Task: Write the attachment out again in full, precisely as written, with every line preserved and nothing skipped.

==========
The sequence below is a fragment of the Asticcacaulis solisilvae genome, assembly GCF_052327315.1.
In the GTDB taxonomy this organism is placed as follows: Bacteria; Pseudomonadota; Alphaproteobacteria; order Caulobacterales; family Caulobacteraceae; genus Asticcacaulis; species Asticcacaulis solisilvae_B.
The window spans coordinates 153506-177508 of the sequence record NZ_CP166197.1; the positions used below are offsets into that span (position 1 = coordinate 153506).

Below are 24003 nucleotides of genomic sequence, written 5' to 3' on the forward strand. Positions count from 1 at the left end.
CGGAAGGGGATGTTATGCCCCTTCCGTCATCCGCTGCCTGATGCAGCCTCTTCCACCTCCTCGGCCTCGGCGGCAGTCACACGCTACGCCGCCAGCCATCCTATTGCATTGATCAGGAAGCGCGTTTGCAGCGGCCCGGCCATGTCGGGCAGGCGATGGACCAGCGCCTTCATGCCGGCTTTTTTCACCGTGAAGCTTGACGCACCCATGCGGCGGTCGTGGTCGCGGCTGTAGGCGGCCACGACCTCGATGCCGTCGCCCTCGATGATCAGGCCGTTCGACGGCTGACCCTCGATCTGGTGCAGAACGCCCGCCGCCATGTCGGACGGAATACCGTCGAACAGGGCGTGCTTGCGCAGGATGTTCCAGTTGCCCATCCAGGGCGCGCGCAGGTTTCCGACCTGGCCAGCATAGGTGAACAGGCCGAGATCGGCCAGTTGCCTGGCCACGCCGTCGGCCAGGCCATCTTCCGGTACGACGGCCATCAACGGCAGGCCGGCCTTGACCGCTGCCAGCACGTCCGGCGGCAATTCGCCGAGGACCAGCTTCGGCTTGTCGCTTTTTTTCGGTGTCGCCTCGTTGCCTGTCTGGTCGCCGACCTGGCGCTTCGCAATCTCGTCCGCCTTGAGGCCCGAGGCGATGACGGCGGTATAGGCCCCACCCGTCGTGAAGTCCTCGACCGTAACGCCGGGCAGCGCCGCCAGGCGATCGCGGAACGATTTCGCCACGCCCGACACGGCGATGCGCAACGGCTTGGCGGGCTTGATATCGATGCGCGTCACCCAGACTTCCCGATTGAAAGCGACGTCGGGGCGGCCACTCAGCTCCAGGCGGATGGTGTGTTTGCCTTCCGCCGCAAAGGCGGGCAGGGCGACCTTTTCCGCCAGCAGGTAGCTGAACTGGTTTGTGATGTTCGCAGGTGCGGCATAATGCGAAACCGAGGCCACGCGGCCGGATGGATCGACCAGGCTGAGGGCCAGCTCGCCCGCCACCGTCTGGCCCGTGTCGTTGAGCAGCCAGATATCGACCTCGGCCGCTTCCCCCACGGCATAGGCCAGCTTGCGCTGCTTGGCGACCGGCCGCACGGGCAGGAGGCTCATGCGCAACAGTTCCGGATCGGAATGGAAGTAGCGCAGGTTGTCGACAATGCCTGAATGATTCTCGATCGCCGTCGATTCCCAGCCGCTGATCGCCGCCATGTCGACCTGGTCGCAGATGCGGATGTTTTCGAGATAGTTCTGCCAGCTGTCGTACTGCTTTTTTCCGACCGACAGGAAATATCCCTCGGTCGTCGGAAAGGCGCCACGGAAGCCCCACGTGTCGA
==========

The sequence below is a fragment of the Asticcacaulis solisilvae genome, assembly GCF_052327315.1.
In the GTDB taxonomy this organism is placed as follows: Bacteria; Pseudomonadota; Alphaproteobacteria; order Caulobacterales; family Caulobacteraceae; genus Asticcacaulis; species Asticcacaulis solisilvae_B.
The window spans coordinates 153506-177508 of the sequence record NZ_CP166197.1; the positions used below are offsets into that span (position 1 = coordinate 153506).

Below are 24003 nucleotides of genomic sequence, written 5' to 3' on the forward strand. Positions count from 1 at the left end.
CGGAAGGGGATGTTATGCCCCTTCCGTCATCCGCTGCCTGATGCAGCCTCTTCCACCTCCTCGGCCTCGGCGGCAGTCACACGCTACGCCGCCAGCCATCCTATTGCATTGATCAGGAAGCGCGTTTGCAGCGGCCCGGCCATGTCGGGCAGGCGATGGACCAGCGCCTTCATGCCGGCTTTTTTCACCGTGAAGCTTGACGCACCCATGCGGCGGTCGTGGTCGCGGCTGTAGGCGGCCACGACCTCGATGCCGTCGCCCTCGATGATCAGGCCGTTCGACGGCTGACCCTCGATCTGGTGCAGAACGCCCGCCGCCATGTCGGACGGAATACCGTCGAACAGGGCGTGCTTGCGCAGGATGTTCCAGTTGCCCATCCAGGGCGCGCGCAGGTTTCCGACCTGGCCAGCATAGGTGAACAGGCCGAGATCGGCCAGTTGCCTGGCCACGCCGTCGGCCAGGCCATCTTCCGGTACGACGGCCATCAACGGCAGGCCGGCCTTGACCGCTGCCAGCACGTCCGGCGGCAATTCGCCGAGGACCAGCTTCGGCTTGTCGCTTTTTTTCGGTGTCGCCTCGTTGCCTGTCTGGTCGCCGACCTGGCGCTTCGCAATCTCGTCCGCCTTGAGGCCCGAGGCGATGACGGCGGTATAGGCCCCACCCGTCGTGAAGTCCTCGACCGTAACGCCGGGCAGCGCCGCCAGGCGATCGCGGAACGATTTCGCCACGCCCGACACGGCGATGCGCAACGGCTTGGCGGGCTTGATATCGATGCGCGTCACCCAGACTTCCCGATTGAAAGCGACGTCGGGGCGGCCACTCAGCTCCAGGCGGATGGTGTGTTTGCCTTCCGCCGCAAAGGCGGGCAGGGCGACCTTTTCCGCCAGCAGGTAGCTGAACTGGTTTGTGATGTTCGCAGGTGCGGCATAATGCGAAACCGAGGCCACGCGGCCGGATGGATCGACCAGGCTGAGGGCCAGCTCGCCCGCCACCGTCTGGCCCGTGTCGTTGAGCAGCCAGATATCGACCTCGGCCGCTTCCCCCACGGCATAGGCCAGCTTGCGCTGCTTGGCGACCGGCCGCACGGGCAGGAGGCTCATGCGCAACAGTTCCGGATCGGAATGGAAGTAGCGCAGGTTGTCGACAATGCCTGAATGATTCTCGATCGCCGTCGATTCCCAGCCGCTGATCGCCGCCATGTCGACCTGGTCGCAGATGCGGATGTTTTCGAGATAGTTCTGCCAGCTGTCGTACTGCTTTTTTCCGACCGACAGGAAATATCCCTCGGTCGTCGGAAAGGCGCCACGGAAGCCCCACGTGTCGA